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Category:    Home > Reviews > Science Fiction > Action > Adventure > Time Travel > Aliens > British TV > Apocalypse > Drama > Romance > Doctor Who: Seeds Of Death + Resurrection Of The Daleks (Special Editions/BBC DVD Sets)/Perfect Sense (2010/BBC Films/IFC Blu-ray)/The Sarah Jane Adventures – The Fifth Season (2011 – 2012/BBC DVD)

Doctor Who: Seeds Of Death + Resurrection Of The Daleks (Special Editions/BBC DVD Sets)/Perfect Sense (2010/BBC Films/IFC Blu-ray)/The Sarah Jane Adventures – The Fifth Season (2011 – 2012/BBC DVD)


Picture: C+/C+/B-/C+     Sound: C+/C+/B-/C+     Extras: B-/C-/C/C+     Main Programs: B-/C+/C/C+



Now for some more science fiction, this time from the BBC on TV and in theaters…




Doctor Who: Seeds Of Death (Story No. 48) is a Patrick Troughton series from 1969 about the Doctor and two helpers fighting a Martian attack which somehow seems like an older show, while Resurrection Of The Daleks (Story No. 134) takes place in 1984 with Peter Davison in a set of shows that make a joke of the killer robots in a story that revives them, but they are a joke, pointless, silly, goofy and shows how the show was in freefall with the departure of Tom Baker.  No wonder Davison made a career of playing bad people later.


It is so bad that it reminded me of The New Avengers episode Return Of The Cybernauts? Which mocked the killer robots that had effectively appeared in two seasons of the Diana Rigg original Avengers, though that was somehow worse (see the reviews elsewhere on this site).  Why make anything that mocks fans unless it is an outright spoof?  These sets are for diehard fans only and have plenty of extras including audio commentary tracks, PDF material, trailers, stills, featurettes and isolated music scores.  At least they are as well rounded as usual.



Ewan McGregor and Eva Green (both of whom I like) play a couple who try to get together and might even have a romance if an apocalyptic virus would just get out of the way in David Mackenzie’s Perfect Sense (2010) that BBC Films recently made and is now coming to Blu-ray in the U.S. with a good concept and some ambition, but the problem is that despite the likable actors, we have seen all this before and this becomes more of a melodrama and clichéd romance film than anything like hard science fiction despite the technology and some interesting moments.  It needed more science and action, but settles for drama and that flattens out a very promising project.  Now you can see it for yourself, but this apocalyptic storyline in general has played itself out.  A featurette and trailer are the only extra.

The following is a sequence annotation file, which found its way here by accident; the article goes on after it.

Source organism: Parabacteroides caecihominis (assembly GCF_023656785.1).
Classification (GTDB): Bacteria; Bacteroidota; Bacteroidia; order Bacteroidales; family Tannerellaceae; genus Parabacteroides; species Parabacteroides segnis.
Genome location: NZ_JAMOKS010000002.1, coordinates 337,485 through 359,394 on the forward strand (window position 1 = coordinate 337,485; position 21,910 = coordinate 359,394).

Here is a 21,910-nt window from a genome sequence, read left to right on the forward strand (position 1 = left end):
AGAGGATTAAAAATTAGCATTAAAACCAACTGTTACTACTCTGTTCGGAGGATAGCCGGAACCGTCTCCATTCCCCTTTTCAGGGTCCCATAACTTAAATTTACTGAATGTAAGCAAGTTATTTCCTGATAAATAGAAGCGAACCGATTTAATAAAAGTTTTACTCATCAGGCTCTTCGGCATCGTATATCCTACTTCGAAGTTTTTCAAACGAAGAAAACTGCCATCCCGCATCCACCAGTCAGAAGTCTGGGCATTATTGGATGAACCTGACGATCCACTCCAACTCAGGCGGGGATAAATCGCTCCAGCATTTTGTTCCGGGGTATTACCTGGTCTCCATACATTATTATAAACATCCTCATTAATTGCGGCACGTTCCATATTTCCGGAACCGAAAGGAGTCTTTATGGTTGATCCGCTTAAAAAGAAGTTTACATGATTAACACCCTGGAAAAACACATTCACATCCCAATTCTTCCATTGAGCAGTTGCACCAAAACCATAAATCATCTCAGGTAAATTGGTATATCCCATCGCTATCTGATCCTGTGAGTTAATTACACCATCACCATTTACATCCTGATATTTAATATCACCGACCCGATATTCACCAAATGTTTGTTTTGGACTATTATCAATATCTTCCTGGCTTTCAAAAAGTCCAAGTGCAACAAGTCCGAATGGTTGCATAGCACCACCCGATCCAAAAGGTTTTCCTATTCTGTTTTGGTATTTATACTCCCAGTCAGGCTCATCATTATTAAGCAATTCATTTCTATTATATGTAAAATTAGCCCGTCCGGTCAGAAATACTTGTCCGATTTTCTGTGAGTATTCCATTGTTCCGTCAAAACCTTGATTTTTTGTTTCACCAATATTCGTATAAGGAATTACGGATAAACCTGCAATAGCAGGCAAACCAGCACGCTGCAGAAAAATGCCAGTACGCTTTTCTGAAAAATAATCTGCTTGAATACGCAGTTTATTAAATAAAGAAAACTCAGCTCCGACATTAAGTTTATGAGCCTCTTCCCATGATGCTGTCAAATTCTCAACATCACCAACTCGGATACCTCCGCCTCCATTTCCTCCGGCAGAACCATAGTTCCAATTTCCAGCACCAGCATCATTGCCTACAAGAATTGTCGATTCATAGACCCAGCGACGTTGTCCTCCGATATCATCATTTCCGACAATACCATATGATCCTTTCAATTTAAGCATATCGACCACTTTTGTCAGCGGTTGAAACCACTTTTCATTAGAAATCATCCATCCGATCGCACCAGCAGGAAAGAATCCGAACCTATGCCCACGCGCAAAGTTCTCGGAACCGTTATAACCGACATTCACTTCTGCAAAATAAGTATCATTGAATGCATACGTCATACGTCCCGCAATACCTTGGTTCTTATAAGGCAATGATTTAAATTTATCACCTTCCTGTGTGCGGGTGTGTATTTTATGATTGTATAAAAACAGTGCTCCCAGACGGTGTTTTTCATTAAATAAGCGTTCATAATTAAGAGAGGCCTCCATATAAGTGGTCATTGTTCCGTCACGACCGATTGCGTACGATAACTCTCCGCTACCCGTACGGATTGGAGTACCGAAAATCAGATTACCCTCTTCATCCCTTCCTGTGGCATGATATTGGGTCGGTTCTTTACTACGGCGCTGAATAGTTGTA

Finally we have The Sarah Jane Adventures – The Fifth Season (2011 – 2012) which is the last season only comprised of six episodes as Elisabeth Sladen died during production and it is a very sad loss.  Debuting her character early in the original series, this is a rare belated spin-off show of any kind and rarer still by becoming a hit.  She was looking just fine and healthy until the last scenes here, but BBC has ended the show and her work on a high note to their credit and fans will likely enjoy this.  The only extra is a featurette called Goodbye Bannerman Road – Remembering Elisabeth Sladen worth your time as well.


For more on the end of the show and the too-early loss of Sladen, go to this link for the last season on DVD:






The 1.33 X 1 image on the two Doctor Who sets are different, but are even as the older Death show is in black and white with some detail issues, but the mix of PAL video (looking poorer than expected) with film (why did the series abandon outdoor PAL video like they used on the Tom Baker Who shows for film again?) on Daleks looks more aged than it should and mixes very badly.  The anamorphically enhanced 1.78 X 1 image on Sarah is as soft too, despite being a very recent production, but I bet a potential Blu-ray set would improve on this.  That leaves the 1080p 2.35 X 1 digital High Definition image transfer on Sense which is the best-looking of the four releases here as expected, but noise and style choices hold back its depth, detail and overall fidelity, so it is not as consistently fine as it could have been.


The lossy Dolby Digital 2.0 Mono on the old Who shows and Stereo on Sarah are also about even, though you can tell Sarah is a newer recording, yet it is not as dynamic as it could be, so we’ll see if some lossless sound on a potential Blu-ray will confirm that the recording is better.   That leaves the DTS-HD MA (Master Audio) 5.1 lossless mix on Sense, but it is dialogue-based and has its share of purposely silent moments, so the soundfield is purposely inconsistent.



-   Nicholas Sheffo


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